Steroids in Asthma: Why We Need Them?
Why do we use steroids in asthma?
* Inflammation of the airways is the underlying problem in asthma
* Steroids like Prednisone and Decadron are taken by mouth
* Steroids like betamethasone and fluticasone are inhaled like albuterol.
* Steroids are used to control inflammation in asthma
* Lung inflammation in moderate asthma can be controlled but not cured.
The basic problem in asthma lungs is inflammation.
Inflammation means swelling, oozing, and fragility of the breathing tube linings.
Extra mucus is produced from this inflammation and together with the swelling, creates a lot of extra resistance to air flow.
When these breathing tubes are fired up with swelling and mucus, the effort to move air, especially out of the lungs, can be exhausting.
All of my work as your doctor is aimed at keeping a lid on this inflammation. The tendency for it to get out of control will always be there – that’s the way asthma is.
But, with the right medication and avoidance of triggers, you can stay out of the ER, get restful sleep, and be as active as an Olympic athlete!
Now, when the inflammation is out of control, we have only one choice.
SHUT IT DOWN.
The most potent and fast acting medicine we have for this is corticosteroids.
We say steroids for short.
This isn’t the steroids injected by weight lifters to make big muscles – those are called anabolic steroids..
Corticosteroids work inside the cells of the breathing tube walls to block the inflammation process.
They work – but their action is not immediate.
Prednisone and Dexamethasone are the most common forms used in non-hospitalized asthma patients.
These steroids are taken by mouth, or if your breathing is really bad, they are given intravenously.
Either medicine must be taken for 3-5 days straight for the full effect.
After these medicines shut down the inflammation process in the breathing tubes, we are in a position to launch a new asthma action plan that includes stronger controller medicine in the form of inhaled steroids, also called controllers.
These inhaled corticosteroids have dramatically changed the course of asthma.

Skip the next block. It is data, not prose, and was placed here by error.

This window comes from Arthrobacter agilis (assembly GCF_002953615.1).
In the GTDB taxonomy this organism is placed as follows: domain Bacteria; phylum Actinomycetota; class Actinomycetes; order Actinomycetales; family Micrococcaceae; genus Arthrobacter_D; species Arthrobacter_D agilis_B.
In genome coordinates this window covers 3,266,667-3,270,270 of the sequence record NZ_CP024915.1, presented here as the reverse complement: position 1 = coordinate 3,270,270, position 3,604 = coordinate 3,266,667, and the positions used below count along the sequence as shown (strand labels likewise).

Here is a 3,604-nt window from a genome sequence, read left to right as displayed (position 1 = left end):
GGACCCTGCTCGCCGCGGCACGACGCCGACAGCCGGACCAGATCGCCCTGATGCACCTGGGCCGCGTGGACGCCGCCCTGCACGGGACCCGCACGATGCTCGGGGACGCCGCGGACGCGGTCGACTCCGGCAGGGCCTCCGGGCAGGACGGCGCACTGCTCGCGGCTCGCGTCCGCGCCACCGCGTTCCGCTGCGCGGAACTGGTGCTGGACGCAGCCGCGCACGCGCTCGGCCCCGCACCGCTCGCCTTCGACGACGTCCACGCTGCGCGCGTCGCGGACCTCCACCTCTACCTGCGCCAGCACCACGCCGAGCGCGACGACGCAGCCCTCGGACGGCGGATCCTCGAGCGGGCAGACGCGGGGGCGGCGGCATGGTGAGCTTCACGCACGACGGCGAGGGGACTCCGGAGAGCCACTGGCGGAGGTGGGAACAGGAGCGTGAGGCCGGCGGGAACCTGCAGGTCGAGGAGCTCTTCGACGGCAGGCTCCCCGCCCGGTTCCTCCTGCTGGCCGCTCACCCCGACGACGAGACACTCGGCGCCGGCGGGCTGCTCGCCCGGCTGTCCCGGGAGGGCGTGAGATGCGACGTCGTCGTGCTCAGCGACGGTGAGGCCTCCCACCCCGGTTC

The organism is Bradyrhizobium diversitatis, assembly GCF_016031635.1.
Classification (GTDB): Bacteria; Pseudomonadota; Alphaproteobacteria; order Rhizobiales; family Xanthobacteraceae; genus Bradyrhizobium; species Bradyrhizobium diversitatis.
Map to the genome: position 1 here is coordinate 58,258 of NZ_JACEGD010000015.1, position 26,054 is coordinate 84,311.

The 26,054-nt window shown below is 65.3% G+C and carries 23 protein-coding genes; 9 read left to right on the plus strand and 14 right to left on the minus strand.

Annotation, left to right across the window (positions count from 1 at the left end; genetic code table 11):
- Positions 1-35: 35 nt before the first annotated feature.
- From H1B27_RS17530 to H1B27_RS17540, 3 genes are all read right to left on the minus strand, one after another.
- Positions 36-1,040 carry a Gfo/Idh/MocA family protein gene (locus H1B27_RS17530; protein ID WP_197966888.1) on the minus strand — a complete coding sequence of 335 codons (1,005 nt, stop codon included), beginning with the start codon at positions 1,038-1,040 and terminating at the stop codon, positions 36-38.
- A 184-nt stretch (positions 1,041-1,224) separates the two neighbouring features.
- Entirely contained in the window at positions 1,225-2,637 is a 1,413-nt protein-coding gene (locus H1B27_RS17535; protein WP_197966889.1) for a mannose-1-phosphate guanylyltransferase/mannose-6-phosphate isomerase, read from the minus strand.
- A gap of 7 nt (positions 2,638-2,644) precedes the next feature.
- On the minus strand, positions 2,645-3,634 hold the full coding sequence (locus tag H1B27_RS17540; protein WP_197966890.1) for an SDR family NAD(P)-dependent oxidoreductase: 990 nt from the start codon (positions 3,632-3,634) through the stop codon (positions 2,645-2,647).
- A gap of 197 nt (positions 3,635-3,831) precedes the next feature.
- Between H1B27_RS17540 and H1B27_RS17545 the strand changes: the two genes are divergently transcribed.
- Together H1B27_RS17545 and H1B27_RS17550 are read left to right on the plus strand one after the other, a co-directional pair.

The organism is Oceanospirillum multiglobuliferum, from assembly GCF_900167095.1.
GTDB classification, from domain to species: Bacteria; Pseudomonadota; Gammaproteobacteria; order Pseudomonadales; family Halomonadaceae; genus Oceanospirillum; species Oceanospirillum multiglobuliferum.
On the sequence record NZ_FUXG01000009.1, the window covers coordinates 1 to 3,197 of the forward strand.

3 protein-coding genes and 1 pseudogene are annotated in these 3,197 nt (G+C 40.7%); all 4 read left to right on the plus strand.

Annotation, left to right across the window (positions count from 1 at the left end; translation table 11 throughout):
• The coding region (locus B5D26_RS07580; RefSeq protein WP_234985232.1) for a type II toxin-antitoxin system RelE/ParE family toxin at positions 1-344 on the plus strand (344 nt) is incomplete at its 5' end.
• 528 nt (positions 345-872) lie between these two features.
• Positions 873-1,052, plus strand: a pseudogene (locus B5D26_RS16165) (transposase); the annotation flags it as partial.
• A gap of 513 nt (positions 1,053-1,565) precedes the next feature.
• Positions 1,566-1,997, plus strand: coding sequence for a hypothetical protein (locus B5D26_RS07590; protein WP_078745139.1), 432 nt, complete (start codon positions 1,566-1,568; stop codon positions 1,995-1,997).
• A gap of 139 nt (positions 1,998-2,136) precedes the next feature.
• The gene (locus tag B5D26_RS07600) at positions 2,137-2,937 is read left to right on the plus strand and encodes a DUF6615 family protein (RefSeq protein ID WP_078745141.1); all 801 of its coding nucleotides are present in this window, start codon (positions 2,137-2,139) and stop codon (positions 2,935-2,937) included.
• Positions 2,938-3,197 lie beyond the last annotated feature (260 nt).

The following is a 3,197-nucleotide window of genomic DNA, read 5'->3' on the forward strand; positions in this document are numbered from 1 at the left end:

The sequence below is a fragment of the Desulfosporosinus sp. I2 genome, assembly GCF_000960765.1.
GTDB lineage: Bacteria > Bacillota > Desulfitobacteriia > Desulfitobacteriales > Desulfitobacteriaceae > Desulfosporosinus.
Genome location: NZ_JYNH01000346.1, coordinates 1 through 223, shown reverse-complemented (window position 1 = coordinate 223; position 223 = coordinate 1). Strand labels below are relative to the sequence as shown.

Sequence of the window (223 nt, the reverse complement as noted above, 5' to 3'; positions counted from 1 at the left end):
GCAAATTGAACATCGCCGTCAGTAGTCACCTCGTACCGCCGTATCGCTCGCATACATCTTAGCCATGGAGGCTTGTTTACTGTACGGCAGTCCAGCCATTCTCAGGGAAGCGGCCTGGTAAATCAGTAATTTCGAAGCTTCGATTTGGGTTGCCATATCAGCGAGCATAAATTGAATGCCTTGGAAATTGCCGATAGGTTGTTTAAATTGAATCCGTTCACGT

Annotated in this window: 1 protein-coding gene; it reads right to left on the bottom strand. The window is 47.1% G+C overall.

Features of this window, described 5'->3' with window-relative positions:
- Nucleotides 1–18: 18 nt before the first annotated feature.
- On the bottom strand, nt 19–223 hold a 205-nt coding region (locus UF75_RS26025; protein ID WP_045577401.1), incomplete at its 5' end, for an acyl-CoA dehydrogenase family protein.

Lives have been saved and many days of disrupted sleep, work, & school have been prevented.
For more severe asthma sufferers, there are new medications – biologics, that are likely to make even more dramatic improvements in severe asthma control.
For most moderate asthma patients, inhaled corticosteroids will be a cornerstone of their asthma action plan.
Finding the right type of steroid compound, the frequency that works, and the one that you and your insurance company accept is a really important part of asthma care.
If you are using your albuterol rescue inhaler daily and aren’t using a steroid inhaler, you need one.
If you are using your albuterol rescue inhaler more than two times per week and you ARE on a steroid inhaler, you need a change that delivers more steroid either per dose or more times per day.
Thanks for learning more about asthma!
- Navigating Asthmaniac.com!
- How Can Asthmaniac Address Your Asthma Concerns?
- High-Deductible Health Plan? Online Asthma Is Perfect!
- No Insurance? Asthmaniac Will Help You!
- Is Your Asthma e-Asthma? New Medicine!
- Asthma Follow Up Care: Why You Need It!
- NEVER run Out of Asthma Inhaler Medicine!
- Asthmaniac Uses ePrescriptions for Your Medicine!
- Asthma Management Guidelines 2020 Focused Update: What’s In It For You?
- Asthma Rescue Inhalers Are Crucial in Asthma Control!
- Do You Need an Asthma Controller Medication?
- What is an MDI Spacer and Why Do You Need One?
- Children and Asthma: Different from Adult Asthma?
- Asthma and COVID19: Breathing Easy during a Pandemic
- Peak Expiratory Flow Rate: How We Measure and Why?
- Asthma Action Plan: Personalized Just For You!
- Asthma Control Test Score: How We Use It
- Asthma Facts
- Asthma Attack Triggers: Keep a Lid On It!
- Phone Doctor Visits: They Work For Asthma Control!
* Asthma is present in about 10% of children. * Asthma in children is diagnosed when your child has recurring episodes of wheezing that are relieved by rescue medicine such as albuterol * Asthma in children is treated with the same medicines and treatment...
* Asthma is a chronic disease that places you at higher risk of serious illness with COVID19 infection. * Keeping your asthma well controlled will give you the best protection against serious COVID19 illness. * Controlling your COVID19 exposure should be a...
* Peak Expiratory Flow is measured by you, several times a week using a small pocket-sized flowmeter * You record the number measured by this devise. * This number shows how well you are able to exhale and tells me if we have your lung inflammation under...
* Your Asthma Action Plan is your quick-reference guide telling you how to react to changes in your breathing. * Your plan uses your Peak Expiratory Flow readings and ACT scores to determine if your asthma is in control. * Your Asthma Action Plan clearly...
* The Asthma Control Test (ACT) is a survey that you fill out about your breathing symptoms. * Your score on this survey will classify your asthma into 3 levels: Well Controlled, Not Well Controlled, and Poorly Controlled * These classifications are used...
* Asthmaniac.com is my online asthma clinic
* Asthmaniac is designed to be affordable, convenient, and reliable.
* Asthmaniac follows national quality standards developed at NIH
* Asthmaniac uses your phone to make your care convenient and engaging